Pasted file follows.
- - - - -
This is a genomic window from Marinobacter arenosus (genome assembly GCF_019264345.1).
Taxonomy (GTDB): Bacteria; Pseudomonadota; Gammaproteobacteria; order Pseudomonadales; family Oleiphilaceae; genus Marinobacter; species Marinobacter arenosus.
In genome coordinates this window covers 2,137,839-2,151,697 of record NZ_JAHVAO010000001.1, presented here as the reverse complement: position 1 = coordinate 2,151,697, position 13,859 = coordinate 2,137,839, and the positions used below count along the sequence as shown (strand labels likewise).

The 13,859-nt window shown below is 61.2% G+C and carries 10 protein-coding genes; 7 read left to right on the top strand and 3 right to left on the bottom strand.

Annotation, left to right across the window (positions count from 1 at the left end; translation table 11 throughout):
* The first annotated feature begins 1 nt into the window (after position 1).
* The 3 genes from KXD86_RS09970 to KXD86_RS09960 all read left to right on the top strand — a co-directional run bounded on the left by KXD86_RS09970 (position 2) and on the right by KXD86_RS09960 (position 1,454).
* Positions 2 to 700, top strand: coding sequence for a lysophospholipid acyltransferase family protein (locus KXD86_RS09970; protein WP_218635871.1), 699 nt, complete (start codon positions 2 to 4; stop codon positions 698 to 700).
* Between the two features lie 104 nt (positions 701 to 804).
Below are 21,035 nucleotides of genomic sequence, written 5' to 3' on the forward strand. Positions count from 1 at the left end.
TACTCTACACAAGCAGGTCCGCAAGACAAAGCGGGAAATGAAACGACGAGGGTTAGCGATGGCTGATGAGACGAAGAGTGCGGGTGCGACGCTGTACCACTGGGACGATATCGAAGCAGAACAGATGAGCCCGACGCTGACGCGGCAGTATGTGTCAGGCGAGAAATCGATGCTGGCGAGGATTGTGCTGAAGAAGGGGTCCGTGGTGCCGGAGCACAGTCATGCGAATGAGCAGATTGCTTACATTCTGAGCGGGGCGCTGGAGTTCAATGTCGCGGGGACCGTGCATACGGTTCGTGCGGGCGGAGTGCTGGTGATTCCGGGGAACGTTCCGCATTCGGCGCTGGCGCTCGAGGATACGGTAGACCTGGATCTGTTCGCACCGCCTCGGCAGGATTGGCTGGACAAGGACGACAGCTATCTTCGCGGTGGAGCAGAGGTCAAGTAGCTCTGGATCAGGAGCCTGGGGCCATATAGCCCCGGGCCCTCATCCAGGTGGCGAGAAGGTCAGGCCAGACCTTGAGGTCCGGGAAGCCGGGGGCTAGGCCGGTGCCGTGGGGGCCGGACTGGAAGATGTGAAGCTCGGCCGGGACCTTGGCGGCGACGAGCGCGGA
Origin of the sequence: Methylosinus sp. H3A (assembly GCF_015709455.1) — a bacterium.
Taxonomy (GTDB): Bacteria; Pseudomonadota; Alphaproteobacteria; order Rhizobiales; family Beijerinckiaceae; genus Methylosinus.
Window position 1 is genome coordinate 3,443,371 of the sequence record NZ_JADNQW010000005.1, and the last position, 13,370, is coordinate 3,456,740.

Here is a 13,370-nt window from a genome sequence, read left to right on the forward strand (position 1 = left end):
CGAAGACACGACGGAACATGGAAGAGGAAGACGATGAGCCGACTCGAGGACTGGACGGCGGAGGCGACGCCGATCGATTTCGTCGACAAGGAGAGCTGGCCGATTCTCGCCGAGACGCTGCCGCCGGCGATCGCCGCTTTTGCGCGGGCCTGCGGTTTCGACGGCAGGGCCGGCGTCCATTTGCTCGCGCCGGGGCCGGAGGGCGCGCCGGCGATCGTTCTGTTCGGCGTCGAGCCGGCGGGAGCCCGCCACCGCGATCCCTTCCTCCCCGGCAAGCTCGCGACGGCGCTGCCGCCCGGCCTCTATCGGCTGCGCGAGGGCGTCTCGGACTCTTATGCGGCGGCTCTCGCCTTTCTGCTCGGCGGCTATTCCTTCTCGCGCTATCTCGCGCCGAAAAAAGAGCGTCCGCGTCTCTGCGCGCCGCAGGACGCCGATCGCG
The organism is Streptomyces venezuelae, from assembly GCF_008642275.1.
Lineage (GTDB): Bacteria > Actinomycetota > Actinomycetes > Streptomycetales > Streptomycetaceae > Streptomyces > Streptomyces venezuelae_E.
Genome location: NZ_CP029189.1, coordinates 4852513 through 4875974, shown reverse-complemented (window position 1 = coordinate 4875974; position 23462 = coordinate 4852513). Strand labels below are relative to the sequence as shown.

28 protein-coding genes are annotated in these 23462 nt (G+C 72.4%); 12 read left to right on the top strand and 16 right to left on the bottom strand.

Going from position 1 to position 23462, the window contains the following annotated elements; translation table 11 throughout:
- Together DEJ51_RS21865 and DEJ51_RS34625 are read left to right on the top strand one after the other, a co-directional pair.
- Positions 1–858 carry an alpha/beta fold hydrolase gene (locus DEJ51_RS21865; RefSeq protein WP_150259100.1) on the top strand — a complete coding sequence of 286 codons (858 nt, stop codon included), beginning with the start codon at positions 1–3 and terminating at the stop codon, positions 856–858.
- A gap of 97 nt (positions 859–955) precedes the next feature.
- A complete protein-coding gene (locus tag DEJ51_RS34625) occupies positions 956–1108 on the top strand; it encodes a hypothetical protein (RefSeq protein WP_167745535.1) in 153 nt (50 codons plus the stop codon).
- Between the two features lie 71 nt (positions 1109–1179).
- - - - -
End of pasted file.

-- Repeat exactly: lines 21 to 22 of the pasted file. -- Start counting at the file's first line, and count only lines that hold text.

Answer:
Going from position 1 to position 23462, the window contains the following annotated elements; translation table 11 throughout:
- Together DEJ51_RS21865 and DEJ51_RS34625 are read left to right on the top strand one after the other, a co-directional pair.